Turf toe

Last revised by Sajanakan Sriselvakumar on 7 Nov 2022

Turf toe refers to a sprain, partial tear, or complete tear of the first metatarsophalangeal (MTP) plantar plate 5.

Plantar plate tears can be broadly divided into involving the 1st toe/ hallux/great toe and termed turf toe or sand toe, or the lesser metatarsals/toes 2 - 5, and termed plantar plate tears 5

Originally described in American football players, it is common in professional athletes, especially on artificial surfaces, and is not particular to a specific sport. It is commonly seen in football, soccer, and baseball players.

The mechanism in typical turf toe injuries is one of extreme traumatic dorsiflexion (hyperextension), often with superimposed varus or valgus angulation, which causes disruption of the plantar plate capsuloligamentous complex and allows unrestricted range of motion of the first MTP joint. Occasionally, fracture of the sesamoids or separation of bipartite sesamoids can be seen.

Many variants of turf toe injury have been described and include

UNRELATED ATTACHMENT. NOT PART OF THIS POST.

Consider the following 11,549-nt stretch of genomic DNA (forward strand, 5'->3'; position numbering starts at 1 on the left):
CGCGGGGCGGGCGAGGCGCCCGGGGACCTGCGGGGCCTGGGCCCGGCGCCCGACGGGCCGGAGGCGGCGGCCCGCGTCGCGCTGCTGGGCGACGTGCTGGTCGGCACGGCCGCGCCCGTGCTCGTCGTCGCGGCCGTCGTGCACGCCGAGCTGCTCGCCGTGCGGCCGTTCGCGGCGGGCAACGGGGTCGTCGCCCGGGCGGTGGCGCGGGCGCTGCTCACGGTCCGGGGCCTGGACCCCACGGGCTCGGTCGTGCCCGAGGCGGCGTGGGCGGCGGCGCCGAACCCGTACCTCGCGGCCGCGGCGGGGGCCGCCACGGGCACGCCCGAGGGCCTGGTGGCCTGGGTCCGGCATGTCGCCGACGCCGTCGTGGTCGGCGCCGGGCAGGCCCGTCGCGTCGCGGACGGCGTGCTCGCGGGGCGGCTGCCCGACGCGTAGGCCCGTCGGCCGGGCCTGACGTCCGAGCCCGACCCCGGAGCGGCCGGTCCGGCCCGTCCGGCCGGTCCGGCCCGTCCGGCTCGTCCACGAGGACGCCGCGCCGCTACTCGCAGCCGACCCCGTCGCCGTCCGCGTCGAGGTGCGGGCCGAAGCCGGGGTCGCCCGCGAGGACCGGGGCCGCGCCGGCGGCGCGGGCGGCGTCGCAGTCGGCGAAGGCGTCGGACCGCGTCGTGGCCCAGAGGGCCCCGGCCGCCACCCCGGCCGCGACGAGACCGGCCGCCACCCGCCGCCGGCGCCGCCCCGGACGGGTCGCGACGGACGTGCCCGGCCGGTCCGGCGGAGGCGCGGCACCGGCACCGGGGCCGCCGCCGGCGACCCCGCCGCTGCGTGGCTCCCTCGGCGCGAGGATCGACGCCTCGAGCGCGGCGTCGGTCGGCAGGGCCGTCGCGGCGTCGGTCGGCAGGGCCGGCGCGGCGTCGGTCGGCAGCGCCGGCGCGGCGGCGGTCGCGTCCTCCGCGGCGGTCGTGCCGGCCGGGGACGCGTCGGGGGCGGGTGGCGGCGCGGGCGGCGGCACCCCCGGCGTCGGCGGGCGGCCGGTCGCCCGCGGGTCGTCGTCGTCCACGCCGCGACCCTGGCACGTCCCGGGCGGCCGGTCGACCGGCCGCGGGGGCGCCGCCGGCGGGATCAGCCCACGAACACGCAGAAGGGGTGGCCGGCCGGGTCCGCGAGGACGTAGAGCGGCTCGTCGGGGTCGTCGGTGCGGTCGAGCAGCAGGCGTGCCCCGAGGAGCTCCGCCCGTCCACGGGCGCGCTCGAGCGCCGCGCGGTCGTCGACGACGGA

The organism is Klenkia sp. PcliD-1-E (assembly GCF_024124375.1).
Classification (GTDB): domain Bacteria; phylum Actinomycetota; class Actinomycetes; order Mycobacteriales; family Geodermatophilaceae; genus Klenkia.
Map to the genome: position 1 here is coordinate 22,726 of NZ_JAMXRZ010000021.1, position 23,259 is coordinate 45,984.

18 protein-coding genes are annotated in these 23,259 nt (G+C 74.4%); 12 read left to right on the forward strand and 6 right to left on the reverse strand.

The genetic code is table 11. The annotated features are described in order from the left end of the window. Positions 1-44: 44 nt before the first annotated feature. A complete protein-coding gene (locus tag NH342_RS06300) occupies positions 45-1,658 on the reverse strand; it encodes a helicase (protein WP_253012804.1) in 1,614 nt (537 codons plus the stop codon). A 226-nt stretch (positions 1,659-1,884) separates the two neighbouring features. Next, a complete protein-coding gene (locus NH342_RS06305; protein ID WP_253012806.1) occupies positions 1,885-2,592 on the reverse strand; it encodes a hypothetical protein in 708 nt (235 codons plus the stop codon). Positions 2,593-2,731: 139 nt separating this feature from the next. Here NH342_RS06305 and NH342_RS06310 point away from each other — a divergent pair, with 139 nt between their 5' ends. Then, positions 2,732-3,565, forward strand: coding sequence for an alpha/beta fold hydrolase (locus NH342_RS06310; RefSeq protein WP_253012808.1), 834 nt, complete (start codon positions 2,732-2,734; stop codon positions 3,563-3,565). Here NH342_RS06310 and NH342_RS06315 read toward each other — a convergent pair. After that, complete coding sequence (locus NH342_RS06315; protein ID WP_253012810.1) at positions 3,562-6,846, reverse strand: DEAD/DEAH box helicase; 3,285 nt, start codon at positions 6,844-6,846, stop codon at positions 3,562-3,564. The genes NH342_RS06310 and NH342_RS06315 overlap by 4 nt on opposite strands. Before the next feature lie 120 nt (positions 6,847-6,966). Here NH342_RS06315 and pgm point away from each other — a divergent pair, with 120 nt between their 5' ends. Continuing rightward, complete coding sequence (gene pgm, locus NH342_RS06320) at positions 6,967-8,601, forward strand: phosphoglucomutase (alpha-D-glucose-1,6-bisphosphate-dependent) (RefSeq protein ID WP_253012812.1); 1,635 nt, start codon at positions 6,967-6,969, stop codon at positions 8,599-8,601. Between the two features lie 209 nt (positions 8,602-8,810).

• valgus mechanism with injury of the medial capsuloligamentous structures

  • varus mechanism with injury of the lateral capsuloligamentous structures and adductor hallucis tendon

  • hyperflexion injury (forced plantar flexion) also known as sand toe as this is common in sand volleyball players and skimboarders causing injury to the dorsal capsular structures

Turf toe injuries are graded from 1-3 in severity:

  • grade 1: stretch or minor tearing of the 1st MTP capsuloligamentous structures

  • grade 2: partial tearing of the capsuloligamentous structures with intact articular surface

  • grade 3: complete disruption of the capsuloligamentous structures with impaction deformity of the MTP, articular cartilage damage, trabecular edema, sesamoidal fracture, or diastasis of sesamoidal fragments

  • dynamic maneuvers with ultrasound can demonstrate discontinuity of the normal plantar plate

Partial-thickness tear

  • following acute trauma, focal edema in an aspect of a plantar plate suggests low-grade sprain or tear, without discontinuity 5

Full-thickness tear

  • discontinuity

  • proximal retraction

  • persistent hyper-extension of the proximal phalanx, or valgus/varus deviation of the toe

Indirect features of a plantar plate injury

  • metatarsophalangeal joint synovitis

  • flexor tendon sheath tenosynovitis

Most turf toe injuries can be managed with rest, ice and elevation. Stiff-sole shoe or walking boot can be used as part of non-operative treatment modality. Surgical repair is reserved for severe cases that do that respond to conservative treatment options.

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Cases and figures

  • Case 1: grade 3
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  • Case 2: grade 1
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